Cover

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pp. 1-1

Title Page, Copyright, Dedication, Frontispiece

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pp. 2-9

Contents

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pp. ix-x

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Preface

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pp. xi-15

THIS PROSE TRANSLATION of Pedro Calderón de la Barca’s La vida es sueño is envisioned as both a classroom text and a script for performance, and the accompanying materials reflect that dual function. The Introduction and Glossary are written especially with American high school and university students in mind, whereas the Suggestions for Directors are intended primarily for those...

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Introduction

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pp. 1-40

When Calderón was born in 1600, Spain was the most powerful country in the world, but the seeds had already been planted of a decline that would take it, by the time of his death in 1681, to the humiliating status of a second-tier power. The story of Spain’s rise and fall is the sobering tale of a country that collapsed under the burden of its own...

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Translator's Notes

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pp. 41-70

RENDERING CALDERÓN’S LA VIDA ES SUEÑO into English presents the translator with a series of difficult but unavoidable questions. Which dialect is desirable? Should archaisms be modernized or rendered into analogous English structures? Which is the most appropriate medium, verse or prose? What constitutes a scene change? How should...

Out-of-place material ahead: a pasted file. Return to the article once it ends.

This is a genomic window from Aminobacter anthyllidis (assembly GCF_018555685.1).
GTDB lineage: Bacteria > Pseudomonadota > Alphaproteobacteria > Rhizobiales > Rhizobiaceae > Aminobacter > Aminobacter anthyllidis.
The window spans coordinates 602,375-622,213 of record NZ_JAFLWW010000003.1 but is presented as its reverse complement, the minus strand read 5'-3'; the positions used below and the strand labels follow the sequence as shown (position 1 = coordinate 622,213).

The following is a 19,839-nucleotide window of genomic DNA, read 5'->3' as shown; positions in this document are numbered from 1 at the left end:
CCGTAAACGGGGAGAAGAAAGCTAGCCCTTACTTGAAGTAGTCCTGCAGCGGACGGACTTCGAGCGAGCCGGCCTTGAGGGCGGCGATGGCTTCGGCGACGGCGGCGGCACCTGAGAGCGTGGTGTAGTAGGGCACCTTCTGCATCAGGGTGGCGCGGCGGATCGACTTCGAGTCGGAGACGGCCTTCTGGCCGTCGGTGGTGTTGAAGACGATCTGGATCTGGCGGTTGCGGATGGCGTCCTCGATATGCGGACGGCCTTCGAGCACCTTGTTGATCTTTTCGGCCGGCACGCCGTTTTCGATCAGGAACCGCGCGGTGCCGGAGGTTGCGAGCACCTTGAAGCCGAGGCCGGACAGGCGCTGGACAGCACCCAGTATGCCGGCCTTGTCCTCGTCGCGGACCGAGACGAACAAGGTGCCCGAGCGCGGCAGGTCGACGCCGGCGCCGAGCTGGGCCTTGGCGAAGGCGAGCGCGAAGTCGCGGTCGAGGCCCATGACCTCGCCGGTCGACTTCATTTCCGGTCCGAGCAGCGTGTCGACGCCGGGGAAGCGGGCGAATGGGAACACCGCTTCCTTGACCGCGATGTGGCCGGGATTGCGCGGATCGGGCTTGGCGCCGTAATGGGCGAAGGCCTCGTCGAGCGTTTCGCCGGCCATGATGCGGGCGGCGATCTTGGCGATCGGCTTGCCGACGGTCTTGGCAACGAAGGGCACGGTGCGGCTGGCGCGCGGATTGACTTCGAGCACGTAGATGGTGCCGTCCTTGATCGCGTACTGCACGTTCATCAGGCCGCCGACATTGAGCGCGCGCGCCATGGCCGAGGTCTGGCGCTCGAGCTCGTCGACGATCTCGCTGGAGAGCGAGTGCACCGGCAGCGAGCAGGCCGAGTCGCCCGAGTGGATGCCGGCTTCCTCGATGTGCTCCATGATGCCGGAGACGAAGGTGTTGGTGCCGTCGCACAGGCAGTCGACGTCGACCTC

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Suggestions for Directors

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pp. 71-76

LIKE MANY CLASSICAL PLAYS, Life’s a Dream can be productively staged withtrue minimalist principles. Only three settings are implied throughout the play:Sigismund’s tower and surroundings (1.1, 2.2, 3.1), the royal palace (1.2, 2.1,3.2), and a wilderness area somewhere between the two (3.3). As Ruano de laHaza has pointed out, no mention is made in either the dialogue or the stage...

Selected Bibliography

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pp. 77-88

Life’s a Dream: A Prose Translation

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pp. 89-104

Cast of Characters

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pp. 90-106

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Act 1

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pp. 91-108

Monstrous hippogriff, peer of the wind, you’re as ill conceived as a bolt of lightning without flame, a bird without color, a fish without scales, or a beast without instinct! Where do you speed off to bucking, lurching, and bolting before the obscure labyrinth of those barren crags? Stay, then, on this mountainside and...

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Act 2

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pp. 109-132

In this way, my lord. With the soothing concoction you had brewed from a mixture of medicinal herbs, whose tyrannical properties and secret powers so dissipate, rob, and disorient human reasoning that they turn one into a living corpse, and whose potency robs one in his sleep of his senses and faculties—there’s no reason to doubt that this is possible, for so many times, my lord, experiment has...

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Act 3

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pp. 133-154

In a haunted tower, because of what I know, I’m being held captive. What will they do to me because of my ignorance if they ax me because of my knowledge? To think that a fellow should be sentenced to a life of starving to death! Everyone will say I’m feeling sorry for myself. Well, they’re right, because this silence, in my opinion, doesn’t befit one named Bugle, and I can’t shut up. My only...

Glossary

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pp. 155-159